A crowded atrium during a video game competion.
The Physical Sciences atrium drew crowds for the event.

“I’m an educator, and I believe in teaching foundational, portable skills,” White says. “I want them seeing how everything fits together.”

The program’s biggest breakout hit was the mobile game Family Style—a party game where players pass ingredients between phones to assemble dishes. In 2019, the game was featured on the front page of Apple’s App Store, went viral in Thailand, and reached a peak of 15,000 daily active players, White says.

But despite the preparation GDIAC provides, game development is still a tough field, with stiff competition for jobs, grinding hours, and frequent layoffs.

“I love supporting my students who want to go into the game industry,” White says, “but I don’t sugarcoat it.”

Students looking at laptop computers around a table.
In addition to the showcase, students in past years have traveled to compete in juried festivals.

He sends five or six graduates off to the game industry each year, while 15 to 20 others go on to work in game-related tech. “I make sure people are going in wide-eyed, because they’re hopefully in it for the long haul.”

Developing video games may seem like child’s play, but it’s a big business.

The Entertainment Software Association reports the U.S. spent $56.6 billion on video games in 2022; worldwide, the market was estimated to be worth $214.2 billion. About two-thirds of people in the U.S. play video games at least once a week, and the industry employed more than 400,000 people in 2020.

“It’s definitely a challenging industry; the bar is generally really high,” says Rajiv Puvvada ’10, an early graduate of the program and industry veteran who has worked at top companies, including Zynga, JuiceBox Games, and AWS for Games. Especially for entry-level positions, he says, “there are only so many of those spots that come around.”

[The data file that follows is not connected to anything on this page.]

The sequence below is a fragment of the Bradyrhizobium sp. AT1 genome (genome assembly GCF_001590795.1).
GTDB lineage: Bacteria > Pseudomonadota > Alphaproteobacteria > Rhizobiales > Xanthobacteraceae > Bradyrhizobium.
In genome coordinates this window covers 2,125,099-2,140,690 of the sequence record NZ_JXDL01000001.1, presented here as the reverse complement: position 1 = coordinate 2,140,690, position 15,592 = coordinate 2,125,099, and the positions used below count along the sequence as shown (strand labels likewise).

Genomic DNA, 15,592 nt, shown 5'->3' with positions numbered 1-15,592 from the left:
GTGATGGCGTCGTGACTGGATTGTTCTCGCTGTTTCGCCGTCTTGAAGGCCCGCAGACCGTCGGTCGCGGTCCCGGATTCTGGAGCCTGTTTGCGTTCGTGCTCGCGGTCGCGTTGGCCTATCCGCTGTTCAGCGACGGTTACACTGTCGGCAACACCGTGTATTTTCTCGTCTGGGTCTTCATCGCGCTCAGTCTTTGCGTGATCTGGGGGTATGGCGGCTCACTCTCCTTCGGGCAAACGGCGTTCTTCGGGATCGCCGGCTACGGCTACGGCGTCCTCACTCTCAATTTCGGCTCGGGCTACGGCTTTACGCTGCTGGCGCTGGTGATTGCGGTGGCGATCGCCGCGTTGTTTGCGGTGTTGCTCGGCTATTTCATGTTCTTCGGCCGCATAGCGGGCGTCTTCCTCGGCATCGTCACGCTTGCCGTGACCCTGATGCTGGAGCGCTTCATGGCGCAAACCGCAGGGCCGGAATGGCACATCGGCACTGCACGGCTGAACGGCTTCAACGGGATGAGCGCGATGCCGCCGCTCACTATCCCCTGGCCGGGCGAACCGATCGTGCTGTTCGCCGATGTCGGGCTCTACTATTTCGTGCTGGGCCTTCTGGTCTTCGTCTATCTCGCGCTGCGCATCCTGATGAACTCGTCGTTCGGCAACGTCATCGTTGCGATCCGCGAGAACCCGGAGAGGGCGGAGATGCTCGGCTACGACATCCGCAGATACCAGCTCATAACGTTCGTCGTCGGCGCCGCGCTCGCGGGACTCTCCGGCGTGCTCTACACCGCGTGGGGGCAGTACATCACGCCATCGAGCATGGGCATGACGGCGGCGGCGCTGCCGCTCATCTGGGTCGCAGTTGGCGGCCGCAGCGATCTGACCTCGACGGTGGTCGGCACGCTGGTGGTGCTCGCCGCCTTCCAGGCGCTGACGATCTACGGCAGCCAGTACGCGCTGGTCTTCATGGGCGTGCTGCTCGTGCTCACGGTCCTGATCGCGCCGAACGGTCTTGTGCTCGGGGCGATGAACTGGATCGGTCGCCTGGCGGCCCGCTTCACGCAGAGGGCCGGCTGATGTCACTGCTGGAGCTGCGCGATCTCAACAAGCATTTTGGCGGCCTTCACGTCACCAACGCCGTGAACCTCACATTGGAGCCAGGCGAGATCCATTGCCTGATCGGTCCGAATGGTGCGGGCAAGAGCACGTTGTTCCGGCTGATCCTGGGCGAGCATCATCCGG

It’s definitely a challenging industry; the bar is generally really high.

Rajiv Puvvada ’10

There are no cheat codes for breaking into the industry, but recent graduate Kristina Gu ’22, BS ’21, MEng ’22, says that after multiple attempts, she felt fortunate to have landed an internship at PlayStation.

Gu is now a technical designer at Naughty Dog, an affiliated company behind the critically acclaimed game The Last of Us. GDIAC made her well-rounded, which makes her a more flexible game designer, she says.

“Game development is really one of the only fields that has that perfect balance of being interdisciplinary, technical, and creative,” Gu says, “which is something I really, really enjoy.”

All photos by Rachel Philipson for Cornell University.

Published June 1, 2023


Comments

  1. Matt Sadinsky, Class of 1979

    There are so many professions few know about. Games are key to Career Exploration, perfect for discovery & preparation. As former SVP HR for Vivendi-Universal Games including Blizzard, Knowledge Adventure, Sierra Online, Flipside et.al. it was enthralling to learn the tremendous creativity that game design demands & offers. We see serious games as a rich platform for helping veterans, graduates & professionals explore new worlds, new professions & careers & for traditional Associations, Unions & Federations to attract new & more diverse talent to evolving careers. ILR’79